Dr Emma Finch

Research Fellow in Speech Pathology

School of Health and Rehabilitation Sciences
Faculty of Health and Behavioural Sciences
e.finch@uq.edu.au
+61 7 334 67484
+61 7 3896 3133

Overview

Emma Finch (nee Whiting) graduated with a Bachelor of Speech Pathology (Hons Class I) from the University of Queensland in 2003 and was also awarded a University Medal at this time. Emma subsequently completed a PhD at the University of Queensland in 2008 and was awarded a Dean’s commendation for her doctoral thesis. Following the completion of her PhD, Emma entered fulltime clinical work as a speech pathologist, with a focus on neurosciences and rehabilitation. Since August 2010, Emma has been employed as a conjoint research fellow between the University of Queensland and the Princess Alexandra Hospital Speech Pathology Department.

Emma’s research themes have a strong clinical basis and are focused on the assessment and rehabilitation of communication disorders associated with acquired neurological conditions, such as stroke, traumatic brain injury and brain tumours. Emma is also interested in approaches to enhance the participation of individuals with acquired communication difficulties, such as communication partner training.

Research Interests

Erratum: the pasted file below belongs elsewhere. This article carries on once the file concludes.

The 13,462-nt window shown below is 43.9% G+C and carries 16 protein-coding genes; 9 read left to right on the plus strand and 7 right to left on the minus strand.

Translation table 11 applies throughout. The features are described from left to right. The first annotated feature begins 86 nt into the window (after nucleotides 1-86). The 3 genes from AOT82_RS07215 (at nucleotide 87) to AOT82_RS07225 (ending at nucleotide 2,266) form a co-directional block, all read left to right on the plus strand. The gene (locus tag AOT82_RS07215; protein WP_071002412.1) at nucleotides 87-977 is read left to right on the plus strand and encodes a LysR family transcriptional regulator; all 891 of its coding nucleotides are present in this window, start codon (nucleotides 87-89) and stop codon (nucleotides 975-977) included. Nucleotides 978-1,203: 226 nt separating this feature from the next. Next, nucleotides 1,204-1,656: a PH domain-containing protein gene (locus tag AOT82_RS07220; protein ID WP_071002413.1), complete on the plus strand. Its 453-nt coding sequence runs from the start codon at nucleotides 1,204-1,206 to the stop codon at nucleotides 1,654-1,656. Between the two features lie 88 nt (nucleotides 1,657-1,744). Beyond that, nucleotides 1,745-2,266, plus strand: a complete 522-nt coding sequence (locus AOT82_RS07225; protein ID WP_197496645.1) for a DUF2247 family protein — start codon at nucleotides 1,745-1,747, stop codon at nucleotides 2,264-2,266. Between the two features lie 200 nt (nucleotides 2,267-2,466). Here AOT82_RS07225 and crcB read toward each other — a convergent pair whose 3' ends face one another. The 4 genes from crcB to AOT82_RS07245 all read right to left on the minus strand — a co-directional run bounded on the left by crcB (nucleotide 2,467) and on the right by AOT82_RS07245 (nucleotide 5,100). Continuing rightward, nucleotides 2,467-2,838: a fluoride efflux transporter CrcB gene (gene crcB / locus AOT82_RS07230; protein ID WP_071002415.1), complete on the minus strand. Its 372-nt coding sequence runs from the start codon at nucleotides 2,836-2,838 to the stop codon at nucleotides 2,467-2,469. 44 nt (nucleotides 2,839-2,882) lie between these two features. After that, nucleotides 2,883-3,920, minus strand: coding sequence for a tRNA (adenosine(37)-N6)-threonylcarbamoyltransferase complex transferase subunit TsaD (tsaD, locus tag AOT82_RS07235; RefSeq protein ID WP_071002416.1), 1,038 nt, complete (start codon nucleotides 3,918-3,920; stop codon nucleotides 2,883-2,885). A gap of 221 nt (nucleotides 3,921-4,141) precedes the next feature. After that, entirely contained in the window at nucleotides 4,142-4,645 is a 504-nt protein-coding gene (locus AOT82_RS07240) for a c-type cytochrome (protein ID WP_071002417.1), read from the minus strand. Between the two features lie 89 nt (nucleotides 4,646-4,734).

• Effects of thrombolysis on rehabilitation
    Stroke is a leading source of disability in Australia. Some strokes are caused by a blockage in a blood vessel within the brain. Evidence suggests that thrombolysis (administering a drug to dissolve the blockage) shortly after a stroke may minimise neurological damage. One drug is recombinant tissue plasminogen activator (rt-PA). Little is known about the effects of rt-PA on the recovery of communication, cognitive or physical function. Increasing our knowledge in this area will assist in the development of effective patient rehabilitation programs across speech pathology, occupational therapy and physiotherapy, and will help maximise quality of life post-stroke.
  • Communication partner training
    The communication difficulties associated with aphasia can create a significant barrier to the involvement of people with stroke in healthcare decisions. Communication partner training is one method to minimise this barrier. Our research team is currently investigating the effects of communication partner training with health professionals and health professional students. The effectiveness of delivering the training over the internet to cater for rural clinicians is also being investigated.
  • Communication activity and traumatic brain injury
    The communication and cognitive difficulties associated with Traumatic Brain Injury (TBI) can have a substantial impact upon participation in social and work activities. To date, there has been minimal research into the communication activities of individuals who have experienced a TBI. This multistage research project will firstly investigate the communication activities of individuals who have experienced a TBI and then secondly interventions to enhance the communication participation of individuals who have experienced a TBI.
  • Computer-based therapy for aphasia